With Award-winning, Best-selling author Linda Goodnight!
The End is in Sight!
Linda Goodnight here, thrilled to be invited back to Seekerville to share some editing tips and other fun things. Hugs, kisses and bows to the fabulous Ruthy for the invitation.
For a month now, you brave, brilliant writers have pounded away on Speedbo full steam ahead, compasses pointed true north. No limits! You are, in short, doing something that the majority of the populous will never do. You’re writing a book.
Pause here for cheers and to ring Mary Connealy’s cowbells and blow those blower things you have leftover from New Year’s Eve. Really. If you’re still writing anything, you’ve earned the high praise.
In celebration of all you’ve accomplished I give you this extra bit of encouragement to keep on keeping on:
What could be more encouraging than a little Superman eye candy? Henry Cavill, aka Superman, was my visual aid for Eli Donovan, the hero of The Memory House, which-ahem-releases today!
I’m actually launching my first women’s fiction novel from HQN here at Seekerville. At this moment, somewhere in the world, a copy of The Memory House is sitting on a shelf, waving its branchy arms, awaiting a reader. So, remember handsome Eli and grab a copy (or leave a comment and win one!) And with my compliments, have a virtual glass of peach tea made my heroine, Julia, at her antebellum bed and breakfast in rural Tennessee.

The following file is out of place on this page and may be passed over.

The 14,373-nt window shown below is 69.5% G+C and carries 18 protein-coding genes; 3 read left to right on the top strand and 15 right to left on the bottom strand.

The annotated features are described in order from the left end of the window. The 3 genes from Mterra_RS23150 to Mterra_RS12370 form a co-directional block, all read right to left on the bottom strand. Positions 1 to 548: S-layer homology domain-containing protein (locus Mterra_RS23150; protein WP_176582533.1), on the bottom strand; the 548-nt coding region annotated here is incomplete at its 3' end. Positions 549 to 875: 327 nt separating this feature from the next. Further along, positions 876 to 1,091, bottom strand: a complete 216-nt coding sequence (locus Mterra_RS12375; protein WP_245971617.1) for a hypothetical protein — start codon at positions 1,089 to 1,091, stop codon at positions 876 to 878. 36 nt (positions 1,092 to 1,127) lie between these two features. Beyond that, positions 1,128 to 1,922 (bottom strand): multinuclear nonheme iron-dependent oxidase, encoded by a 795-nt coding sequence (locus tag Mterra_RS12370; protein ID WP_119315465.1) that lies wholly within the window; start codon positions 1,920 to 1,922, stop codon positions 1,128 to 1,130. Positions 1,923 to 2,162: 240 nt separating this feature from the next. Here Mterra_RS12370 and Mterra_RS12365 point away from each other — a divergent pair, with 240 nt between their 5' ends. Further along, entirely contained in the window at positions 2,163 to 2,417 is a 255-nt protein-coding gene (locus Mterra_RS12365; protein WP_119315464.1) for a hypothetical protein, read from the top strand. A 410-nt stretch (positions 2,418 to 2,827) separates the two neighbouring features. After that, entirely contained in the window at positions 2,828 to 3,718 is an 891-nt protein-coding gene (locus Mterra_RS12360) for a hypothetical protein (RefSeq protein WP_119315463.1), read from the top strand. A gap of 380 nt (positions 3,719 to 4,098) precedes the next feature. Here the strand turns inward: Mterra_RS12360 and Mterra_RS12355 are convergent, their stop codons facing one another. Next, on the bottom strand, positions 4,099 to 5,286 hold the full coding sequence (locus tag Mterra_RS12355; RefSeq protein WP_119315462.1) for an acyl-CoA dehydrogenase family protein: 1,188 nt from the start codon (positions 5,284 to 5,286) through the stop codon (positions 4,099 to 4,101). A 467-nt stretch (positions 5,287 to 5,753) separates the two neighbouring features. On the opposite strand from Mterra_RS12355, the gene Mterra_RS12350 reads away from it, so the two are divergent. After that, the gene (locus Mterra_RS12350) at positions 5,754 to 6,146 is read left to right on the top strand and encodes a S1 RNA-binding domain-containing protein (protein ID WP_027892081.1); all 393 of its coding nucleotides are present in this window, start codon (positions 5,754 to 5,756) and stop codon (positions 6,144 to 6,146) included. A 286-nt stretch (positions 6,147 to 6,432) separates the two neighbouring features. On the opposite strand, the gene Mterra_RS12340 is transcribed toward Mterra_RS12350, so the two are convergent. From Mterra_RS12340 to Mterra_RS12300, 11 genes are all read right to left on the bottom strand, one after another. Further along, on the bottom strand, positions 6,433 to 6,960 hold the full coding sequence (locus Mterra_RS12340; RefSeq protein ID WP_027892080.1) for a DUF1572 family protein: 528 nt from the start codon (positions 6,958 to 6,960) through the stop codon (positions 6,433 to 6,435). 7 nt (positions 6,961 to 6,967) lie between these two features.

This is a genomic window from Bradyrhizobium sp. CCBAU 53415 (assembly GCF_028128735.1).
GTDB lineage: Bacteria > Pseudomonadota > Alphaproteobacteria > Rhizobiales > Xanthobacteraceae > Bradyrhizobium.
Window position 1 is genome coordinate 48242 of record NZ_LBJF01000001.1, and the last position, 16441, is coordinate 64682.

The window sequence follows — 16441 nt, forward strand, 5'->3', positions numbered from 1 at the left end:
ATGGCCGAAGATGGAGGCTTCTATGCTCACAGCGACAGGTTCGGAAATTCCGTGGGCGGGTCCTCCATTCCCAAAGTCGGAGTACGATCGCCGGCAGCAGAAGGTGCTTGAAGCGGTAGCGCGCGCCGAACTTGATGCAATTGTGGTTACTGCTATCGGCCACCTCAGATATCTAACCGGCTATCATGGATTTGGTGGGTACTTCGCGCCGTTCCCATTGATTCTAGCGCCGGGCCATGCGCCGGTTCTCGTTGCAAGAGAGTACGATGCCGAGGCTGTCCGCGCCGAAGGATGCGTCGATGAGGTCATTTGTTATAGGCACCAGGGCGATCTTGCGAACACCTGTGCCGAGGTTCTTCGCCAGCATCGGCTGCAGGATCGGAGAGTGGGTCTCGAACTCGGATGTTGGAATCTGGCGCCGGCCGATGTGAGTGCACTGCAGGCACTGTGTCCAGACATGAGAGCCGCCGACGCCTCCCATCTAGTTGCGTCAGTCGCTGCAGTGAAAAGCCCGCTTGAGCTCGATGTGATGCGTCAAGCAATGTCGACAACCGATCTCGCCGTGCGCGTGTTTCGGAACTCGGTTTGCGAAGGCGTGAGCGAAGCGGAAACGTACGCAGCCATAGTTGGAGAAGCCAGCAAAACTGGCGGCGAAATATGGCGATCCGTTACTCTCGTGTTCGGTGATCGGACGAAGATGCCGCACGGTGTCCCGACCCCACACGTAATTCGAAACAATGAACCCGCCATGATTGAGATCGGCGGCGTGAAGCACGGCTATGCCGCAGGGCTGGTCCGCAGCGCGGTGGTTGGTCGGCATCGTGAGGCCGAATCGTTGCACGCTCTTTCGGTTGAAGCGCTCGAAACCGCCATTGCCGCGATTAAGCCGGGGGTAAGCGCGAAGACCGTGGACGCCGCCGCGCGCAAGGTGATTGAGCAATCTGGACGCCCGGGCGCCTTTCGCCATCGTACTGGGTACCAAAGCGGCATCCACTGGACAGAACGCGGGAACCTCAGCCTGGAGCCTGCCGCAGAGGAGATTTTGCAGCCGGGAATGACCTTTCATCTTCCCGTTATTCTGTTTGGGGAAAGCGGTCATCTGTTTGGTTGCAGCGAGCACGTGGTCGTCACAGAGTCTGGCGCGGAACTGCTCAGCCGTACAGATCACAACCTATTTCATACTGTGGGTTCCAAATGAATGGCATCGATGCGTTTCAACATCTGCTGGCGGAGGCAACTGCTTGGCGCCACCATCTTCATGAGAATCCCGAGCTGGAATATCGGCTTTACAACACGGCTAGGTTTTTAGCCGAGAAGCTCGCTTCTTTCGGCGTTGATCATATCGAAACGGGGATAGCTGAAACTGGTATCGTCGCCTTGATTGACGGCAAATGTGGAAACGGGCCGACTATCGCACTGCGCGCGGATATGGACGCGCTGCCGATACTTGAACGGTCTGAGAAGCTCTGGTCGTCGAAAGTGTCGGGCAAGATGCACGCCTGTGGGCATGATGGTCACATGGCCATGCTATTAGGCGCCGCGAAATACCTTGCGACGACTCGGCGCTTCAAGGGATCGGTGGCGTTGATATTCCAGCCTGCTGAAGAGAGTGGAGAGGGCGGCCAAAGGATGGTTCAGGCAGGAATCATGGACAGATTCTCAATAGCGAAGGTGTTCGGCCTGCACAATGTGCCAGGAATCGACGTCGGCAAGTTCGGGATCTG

I’ll even throw in a delicious banana nut muffin for sustenance because, let’s face it, sometimes writing is hard. Lots of times it’s hard, but those times separate the real writers from those who mostly wish they could or those who talk about writing but never do.
The Memory House was not an easy book to write. If I’d quit all the times the writing was hard, I wouldn’t be celebrating today. That’s another key to perseverance. Envision the day your book launches, the day when you hold your book in your hands or see it on the shelves. Visualize. Dream.
Though I have about fifty titles under my belt, I’d never stretched as far as I did with The Memory House. There were days when I sat with my head on my desk and prayed more than I wrote. But I also experienced days of pure joy and creativity and the absolute wonder of seeing the ideas and people in my head come to life.
Isn’t that the best feeling?
So, if Speedbo has brought you to the end of your manuscript, congratulations! Now, it’s time to edit. Don’t groan. Editing is fun because-think about this-the hard work is over! The story is on the page.
To edit, I usually go through the manuscript a minimum of three times, and each pass has a different focus. I also use little sticky flags to mark places that need work. Below are some of my editing strategies. Keep in mind everyone has different techniques so this method is not in concrete. But it works for me.
1. Print a hard copy and move away from the computer. This tells your brain you’re in editing mode, which is different from writer mode.